To be honest, I waited and waited and waited to write this April post for NVTBL. I thought maybe if I held out long enough, I'd be able to write about the triumphant return of America's favorite pastime. Maybe we'd be able to salvage some of the high school or college season. Maybe we'd be readying for our World Champion Washington Nationals to take the field again.
I knew deep down that it was a futile hope, but still I kept waiting. Instead, here we are at Tuesday, April 28, 2020 and I'm not doing what I was supposed to be doing on Tuesday, April 28, 2020.
My calendar for today reads:
JV vs. Briar (A) - 6:00 PM - Drew
Tonight I should be driving across town to watch my son play baseball with his teammates. It should be the second meeting between Briar Woods High and Freedom High. It should be the 12th game of the season.
Instead, we actually only played two scrimmages the entire season before it was canceled. I go out running a few times a week and see our beautiful High School field. It sits silent and empty. The gate locked tight, the dugouts gathering pollen and dust. I know, I know, I know that there are greater losses than this game. Our citizens are suffering in ways that we never imagined they could and I'm not comparing sports to life and death. But that empty baseball field is sad. That silence makes my heart ache and I miss it an unreasonable amount. Sometimes if I let myself sit in those feelings very long, I end up pretty much like this.
I miss things that I never ever thought I would miss about this game. Because it's not just the base hits and the double plays and the victories that I miss. It's more than that. I miss every darn little thing.
I miss those nights when I wondered if we would ever sit down to a real meal at the table together. I miss sunflowers seeds stuck in the dryer vent and I miss running out of Oxi-Clean. I miss fuming in the parking lot an hour after the coach said practice would end, still waiting for my son to emerge from the field. I miss carpools full of my son and his friends when I have to roll all the windows down because deodorant has its work cut out for it when it meets a 15 year old boy. I miss hampers full of orange dirt-stained pants and sweaty socks that make me gag.
I miss the clack of metal spikes on the asphalt as my catcher runs behind the dugout to warm up a pitcher and how he avoids my eyes because he's too cool for his mom. I miss the announcer's voice on the loudspeaker and funny walk-up songs. I miss rolling my eyes at a dad that can't stop yapping about how great his kid is or how bad the ump is or how mistaken the coach is. I miss texts from grandparents asking why they can't figure out how to get the Game Changer to work. I miss a mom friend assuring me that the ump just made a really bad call even though we both know good and well that my kid should have swung the bat because that pitch was right down the middle.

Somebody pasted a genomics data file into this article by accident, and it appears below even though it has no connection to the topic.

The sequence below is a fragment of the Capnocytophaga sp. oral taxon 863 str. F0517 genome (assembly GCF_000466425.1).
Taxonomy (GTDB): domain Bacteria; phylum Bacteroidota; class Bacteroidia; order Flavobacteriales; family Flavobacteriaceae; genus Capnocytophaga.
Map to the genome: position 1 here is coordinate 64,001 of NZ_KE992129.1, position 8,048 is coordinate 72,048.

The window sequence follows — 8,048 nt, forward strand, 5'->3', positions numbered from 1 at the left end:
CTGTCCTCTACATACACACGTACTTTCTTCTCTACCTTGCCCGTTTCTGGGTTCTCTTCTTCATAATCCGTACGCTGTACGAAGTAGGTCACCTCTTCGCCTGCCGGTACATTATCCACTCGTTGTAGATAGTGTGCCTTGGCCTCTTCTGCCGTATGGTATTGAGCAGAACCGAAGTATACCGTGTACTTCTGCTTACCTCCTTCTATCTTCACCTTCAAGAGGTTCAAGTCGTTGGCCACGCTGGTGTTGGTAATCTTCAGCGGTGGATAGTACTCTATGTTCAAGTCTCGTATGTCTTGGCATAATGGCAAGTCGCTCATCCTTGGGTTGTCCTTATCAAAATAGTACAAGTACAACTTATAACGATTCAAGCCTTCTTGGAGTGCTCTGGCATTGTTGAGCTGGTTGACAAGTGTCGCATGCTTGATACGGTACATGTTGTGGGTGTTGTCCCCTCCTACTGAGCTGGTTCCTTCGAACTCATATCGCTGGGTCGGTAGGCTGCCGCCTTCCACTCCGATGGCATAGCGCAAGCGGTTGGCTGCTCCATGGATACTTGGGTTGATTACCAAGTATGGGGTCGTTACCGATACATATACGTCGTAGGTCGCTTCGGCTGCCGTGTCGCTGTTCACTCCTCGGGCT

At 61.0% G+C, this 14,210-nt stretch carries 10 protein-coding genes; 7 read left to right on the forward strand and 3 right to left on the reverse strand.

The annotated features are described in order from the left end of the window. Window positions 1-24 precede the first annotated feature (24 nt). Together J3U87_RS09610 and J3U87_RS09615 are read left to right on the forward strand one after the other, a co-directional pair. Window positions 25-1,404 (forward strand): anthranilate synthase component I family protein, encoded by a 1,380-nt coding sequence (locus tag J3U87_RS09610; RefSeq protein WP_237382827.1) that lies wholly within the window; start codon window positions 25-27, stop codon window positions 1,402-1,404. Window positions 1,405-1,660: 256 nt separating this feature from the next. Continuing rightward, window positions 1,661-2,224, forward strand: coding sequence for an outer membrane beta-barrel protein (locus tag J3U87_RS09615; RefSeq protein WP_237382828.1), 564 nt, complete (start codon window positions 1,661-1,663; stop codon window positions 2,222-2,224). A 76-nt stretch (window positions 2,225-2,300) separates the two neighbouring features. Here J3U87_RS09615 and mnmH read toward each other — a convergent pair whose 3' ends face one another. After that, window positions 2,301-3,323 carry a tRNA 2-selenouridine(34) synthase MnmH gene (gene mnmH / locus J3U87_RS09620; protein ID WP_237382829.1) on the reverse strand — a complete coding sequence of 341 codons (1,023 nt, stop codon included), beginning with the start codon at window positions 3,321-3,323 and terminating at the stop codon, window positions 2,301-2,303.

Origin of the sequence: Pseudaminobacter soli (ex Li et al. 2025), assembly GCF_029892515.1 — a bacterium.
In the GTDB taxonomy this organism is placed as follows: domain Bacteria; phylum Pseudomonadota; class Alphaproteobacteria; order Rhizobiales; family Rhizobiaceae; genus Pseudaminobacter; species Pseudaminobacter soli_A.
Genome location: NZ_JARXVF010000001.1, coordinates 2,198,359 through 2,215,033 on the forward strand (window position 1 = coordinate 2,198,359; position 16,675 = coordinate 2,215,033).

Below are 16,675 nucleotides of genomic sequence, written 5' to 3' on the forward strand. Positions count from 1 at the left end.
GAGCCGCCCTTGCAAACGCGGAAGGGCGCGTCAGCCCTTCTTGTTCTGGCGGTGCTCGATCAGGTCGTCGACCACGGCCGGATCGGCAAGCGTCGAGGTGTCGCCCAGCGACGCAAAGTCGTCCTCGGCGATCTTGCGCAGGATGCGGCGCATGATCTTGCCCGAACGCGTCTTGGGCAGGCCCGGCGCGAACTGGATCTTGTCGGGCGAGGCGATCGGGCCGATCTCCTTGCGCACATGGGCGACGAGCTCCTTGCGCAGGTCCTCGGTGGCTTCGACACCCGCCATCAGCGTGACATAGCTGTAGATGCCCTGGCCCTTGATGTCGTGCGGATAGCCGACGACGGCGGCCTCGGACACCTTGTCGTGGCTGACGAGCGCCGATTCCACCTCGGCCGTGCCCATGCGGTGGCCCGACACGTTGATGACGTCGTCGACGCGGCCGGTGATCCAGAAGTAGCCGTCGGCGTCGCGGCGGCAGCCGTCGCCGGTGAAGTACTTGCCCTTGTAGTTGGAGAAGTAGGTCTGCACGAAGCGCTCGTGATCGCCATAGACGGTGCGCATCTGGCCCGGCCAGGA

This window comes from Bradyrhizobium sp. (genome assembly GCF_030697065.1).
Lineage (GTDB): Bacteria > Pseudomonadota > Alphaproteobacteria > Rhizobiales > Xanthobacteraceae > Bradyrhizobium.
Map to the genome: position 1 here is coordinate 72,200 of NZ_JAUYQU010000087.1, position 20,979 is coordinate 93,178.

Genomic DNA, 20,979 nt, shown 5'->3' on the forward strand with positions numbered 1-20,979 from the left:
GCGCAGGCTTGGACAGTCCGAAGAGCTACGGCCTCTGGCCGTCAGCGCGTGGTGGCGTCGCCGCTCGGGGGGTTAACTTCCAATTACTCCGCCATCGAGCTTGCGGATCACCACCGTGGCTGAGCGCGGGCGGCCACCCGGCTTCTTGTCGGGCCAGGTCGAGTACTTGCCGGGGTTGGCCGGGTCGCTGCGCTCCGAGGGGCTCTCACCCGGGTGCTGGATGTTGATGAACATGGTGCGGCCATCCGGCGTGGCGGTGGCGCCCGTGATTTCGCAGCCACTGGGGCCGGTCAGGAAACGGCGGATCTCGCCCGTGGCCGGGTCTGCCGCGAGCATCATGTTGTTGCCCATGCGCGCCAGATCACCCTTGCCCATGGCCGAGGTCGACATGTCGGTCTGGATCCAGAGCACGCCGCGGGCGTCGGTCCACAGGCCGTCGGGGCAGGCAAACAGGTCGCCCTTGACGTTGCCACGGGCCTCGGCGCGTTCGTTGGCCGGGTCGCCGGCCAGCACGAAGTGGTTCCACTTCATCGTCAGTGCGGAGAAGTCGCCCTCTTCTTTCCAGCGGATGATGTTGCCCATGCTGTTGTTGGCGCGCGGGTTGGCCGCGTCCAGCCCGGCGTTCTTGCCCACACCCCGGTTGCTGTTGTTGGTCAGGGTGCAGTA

I miss numb toes and huddling under blankets when it's too cold for baseball. I miss warming my frozen fingers in the automatic hand dryer in the public bathroom that hasn't been cleaned in forever. I miss thinking I might burst into flames on the metal bleachers when it's too hot for baseball. I miss the smell of bug spray and sunscreen and the green grassy outfield.
I miss the flip of fire-red hair when he pulls off his catcher's mask and the way he fist bumps a friend to congratulate him on a good play. I miss watching him glance over to the dugout to get the sign. I miss seeing him call time to go encourage the pitcher when things start getting rough. I miss the obnoxious chants and nicknames called from the dugout and the fact that the moms can identify each voice because we've been listening to those jokers since they were seven years old. I miss holding my breath and feeling like my heart is going to jump out of my chest when we just need to get the last out to win the game. I miss high fiving and hugging at the victory. And almost as much? Almost? I even miss the errors, the crushing losses, and kissing the forehead of a kid who didn't have his best day on the field.
I miss falling into bed exhausted late at night and lamenting the schedule that barely allows us to take a breath before we have to show up for the game.
I miss lying there staring at the ceiling and wondering if this has all been too much - too much busy-ness, too much pressure, too much practice, too much travel, too much money.
And I miss that realization that I come to every single year, every single season, as I fall asleep thanking God for the day: that all the baseball over all the years has never ever been too much. The blessings this game has brought our family have far outweighed the burdens. And I just want all of it back. All the blessings, all the burdens. I want them back.
I miss you, baseball. So much.
Jennifer is a Texas-native living in Northern Virginia with her husband of 25 years, Steve. A free-lance writer, most of her musings recount her 17 plus years as a baseball and basketball mom to her three sons, Joe, Kyle, and Drew, on her blog, The View from Behind Home Plate. Outside of racing between basketball courts and baseball fields, she spends her time as a Women’s Bible study leader, childhood cancer advocate, and rabid Texas Longhorn fan. Her writing has also appeared in columns for Arcola Methodist Church, the Northern Virginia Travel Baseball League, the Dadvocacy Consulting Group, Dysautonomia International, and the pediatric cancer advocacy organization, Kyle’s Kamp.